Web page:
This Australian period piece written by Chris Anastassiades and directed by Stephen Johnson is a beautiful piece of cinematography with a lot to say, but it however turns out a bit on the boring side of life. The film takes a very long time to get to anything and to get anything done, leading the viewer to just lose interest in something that is definitely interesting story, something that is almost frustrating to think about as the film has so much to offer and it just gets lost. There is clearly plenty of talent here in the writing and the direction, but it doesn’t all come together in the end in a way that is sustainably entertaining.
The cast here is stellar though, no matter if the film ends up lacking in some areas, the acting is on point. Leading the cast is Simon Baker who gives a great, nuanced performance in a low key manner that works perfectly for the story and the character he has. His work here is what will attract most people in terms of cast most likely, particularly American audiences as they are familiar with him as The Mentalist, but his is also the performance that really brings the film together. Playing the young Aboriginal man at the center of everything is Jacob Junior Nayinggul who also does great work while giving a wider range as his character calls for it. His work is central to the film even as his performance is not necessarily the one that will bring people to the film in most cases. These two performances are really the ones that pull the film together. Giving a performance that steals a few scenes while having less screen time is Caren Pistorius who is one of the rare ladies in this and gives her best.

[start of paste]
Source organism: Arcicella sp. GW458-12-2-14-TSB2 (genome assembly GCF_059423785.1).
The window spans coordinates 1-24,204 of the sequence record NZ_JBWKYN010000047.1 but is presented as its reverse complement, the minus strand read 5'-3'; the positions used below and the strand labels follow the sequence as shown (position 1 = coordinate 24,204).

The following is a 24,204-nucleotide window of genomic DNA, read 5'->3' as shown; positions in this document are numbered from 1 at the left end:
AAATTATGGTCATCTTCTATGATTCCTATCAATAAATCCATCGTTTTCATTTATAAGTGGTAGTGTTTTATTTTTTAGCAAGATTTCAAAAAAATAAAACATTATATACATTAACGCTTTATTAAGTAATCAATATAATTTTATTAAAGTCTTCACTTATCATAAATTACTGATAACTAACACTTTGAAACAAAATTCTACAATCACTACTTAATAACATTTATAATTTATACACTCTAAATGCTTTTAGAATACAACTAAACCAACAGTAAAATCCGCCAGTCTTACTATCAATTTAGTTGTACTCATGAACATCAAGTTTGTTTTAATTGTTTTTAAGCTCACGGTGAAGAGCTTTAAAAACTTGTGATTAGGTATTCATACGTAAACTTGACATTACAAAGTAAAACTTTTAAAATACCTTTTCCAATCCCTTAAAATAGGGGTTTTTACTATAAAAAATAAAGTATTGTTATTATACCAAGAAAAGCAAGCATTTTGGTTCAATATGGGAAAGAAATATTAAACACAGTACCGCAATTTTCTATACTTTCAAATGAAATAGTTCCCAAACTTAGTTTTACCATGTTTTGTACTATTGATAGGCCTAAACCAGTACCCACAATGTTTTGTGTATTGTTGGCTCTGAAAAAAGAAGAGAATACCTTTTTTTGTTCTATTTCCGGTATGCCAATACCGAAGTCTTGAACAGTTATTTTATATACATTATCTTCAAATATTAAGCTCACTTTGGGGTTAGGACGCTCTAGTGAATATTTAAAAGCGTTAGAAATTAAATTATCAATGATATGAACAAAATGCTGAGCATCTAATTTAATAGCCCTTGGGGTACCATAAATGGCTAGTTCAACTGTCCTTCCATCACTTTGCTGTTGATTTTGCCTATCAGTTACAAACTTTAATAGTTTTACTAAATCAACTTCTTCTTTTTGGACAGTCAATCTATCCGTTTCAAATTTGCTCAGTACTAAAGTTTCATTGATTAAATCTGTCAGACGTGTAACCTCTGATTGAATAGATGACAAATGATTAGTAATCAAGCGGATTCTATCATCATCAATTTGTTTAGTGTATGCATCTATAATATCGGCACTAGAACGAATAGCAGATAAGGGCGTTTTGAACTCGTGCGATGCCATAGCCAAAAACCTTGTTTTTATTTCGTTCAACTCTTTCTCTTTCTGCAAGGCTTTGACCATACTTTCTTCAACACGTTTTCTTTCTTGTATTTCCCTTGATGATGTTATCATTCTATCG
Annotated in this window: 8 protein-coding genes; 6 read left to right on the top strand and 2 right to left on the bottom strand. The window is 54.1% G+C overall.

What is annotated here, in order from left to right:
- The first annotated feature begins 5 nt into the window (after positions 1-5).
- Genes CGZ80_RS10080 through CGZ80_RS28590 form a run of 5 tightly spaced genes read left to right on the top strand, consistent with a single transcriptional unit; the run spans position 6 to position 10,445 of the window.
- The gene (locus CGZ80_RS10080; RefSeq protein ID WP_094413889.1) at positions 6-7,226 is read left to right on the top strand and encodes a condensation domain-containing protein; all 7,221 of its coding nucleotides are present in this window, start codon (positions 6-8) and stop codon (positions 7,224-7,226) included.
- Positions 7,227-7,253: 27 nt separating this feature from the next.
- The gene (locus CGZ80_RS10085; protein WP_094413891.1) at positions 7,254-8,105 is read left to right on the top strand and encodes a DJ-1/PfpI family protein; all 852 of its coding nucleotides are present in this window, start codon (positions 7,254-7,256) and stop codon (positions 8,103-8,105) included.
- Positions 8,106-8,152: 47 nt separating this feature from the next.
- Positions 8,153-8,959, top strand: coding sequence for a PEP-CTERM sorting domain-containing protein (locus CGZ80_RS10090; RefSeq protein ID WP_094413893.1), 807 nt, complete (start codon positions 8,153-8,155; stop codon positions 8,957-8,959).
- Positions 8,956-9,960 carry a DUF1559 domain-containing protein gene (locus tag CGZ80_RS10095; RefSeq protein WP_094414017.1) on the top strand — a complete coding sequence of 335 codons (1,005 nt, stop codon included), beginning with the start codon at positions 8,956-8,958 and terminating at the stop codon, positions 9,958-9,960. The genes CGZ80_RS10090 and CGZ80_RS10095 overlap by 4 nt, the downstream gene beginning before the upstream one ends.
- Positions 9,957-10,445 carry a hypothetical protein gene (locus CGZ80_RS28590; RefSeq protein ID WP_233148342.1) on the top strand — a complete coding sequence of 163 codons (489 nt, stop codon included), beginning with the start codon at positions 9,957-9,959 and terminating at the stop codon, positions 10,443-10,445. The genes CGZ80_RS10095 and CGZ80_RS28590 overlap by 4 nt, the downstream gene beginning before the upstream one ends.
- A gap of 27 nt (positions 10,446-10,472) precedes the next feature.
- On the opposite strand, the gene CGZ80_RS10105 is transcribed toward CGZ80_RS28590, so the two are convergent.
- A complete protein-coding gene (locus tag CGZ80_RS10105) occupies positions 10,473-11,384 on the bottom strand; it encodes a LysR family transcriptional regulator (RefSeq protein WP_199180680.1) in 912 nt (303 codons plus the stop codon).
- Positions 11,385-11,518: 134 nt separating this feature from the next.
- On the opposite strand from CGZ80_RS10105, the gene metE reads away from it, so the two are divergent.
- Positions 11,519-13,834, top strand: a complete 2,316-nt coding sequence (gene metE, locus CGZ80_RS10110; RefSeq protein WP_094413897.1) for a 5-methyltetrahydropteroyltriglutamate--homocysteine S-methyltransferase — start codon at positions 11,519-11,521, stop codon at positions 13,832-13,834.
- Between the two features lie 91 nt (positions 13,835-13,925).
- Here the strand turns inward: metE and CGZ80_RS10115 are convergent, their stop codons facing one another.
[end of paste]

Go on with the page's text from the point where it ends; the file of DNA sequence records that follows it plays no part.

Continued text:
The cinematography in this film is stunning, showing superb images of the Australian wilderness/backcountry and giving the film a look that is perfect for the story. The work by Andrew Commis is something that must be commended as it’s beautiful with some perfect framing throughout that just elevates the film far beyond expectation and makes it easy to get lost in the land on film.
High Ground is a good story that unfortunately takes too long and thus loses the interest in a few spots here and there. This leads to a film that is a bit uneven with long stretches of seemingly nothing. The performances are top notch and the cinematography is stunning, but it’s not quite enough to fully save the film. While there is plenty here that needs to be seen, High Ground will only appeal to very specific audiences.
HIGH GROUND is On Digital and On Demand May 14, 2021.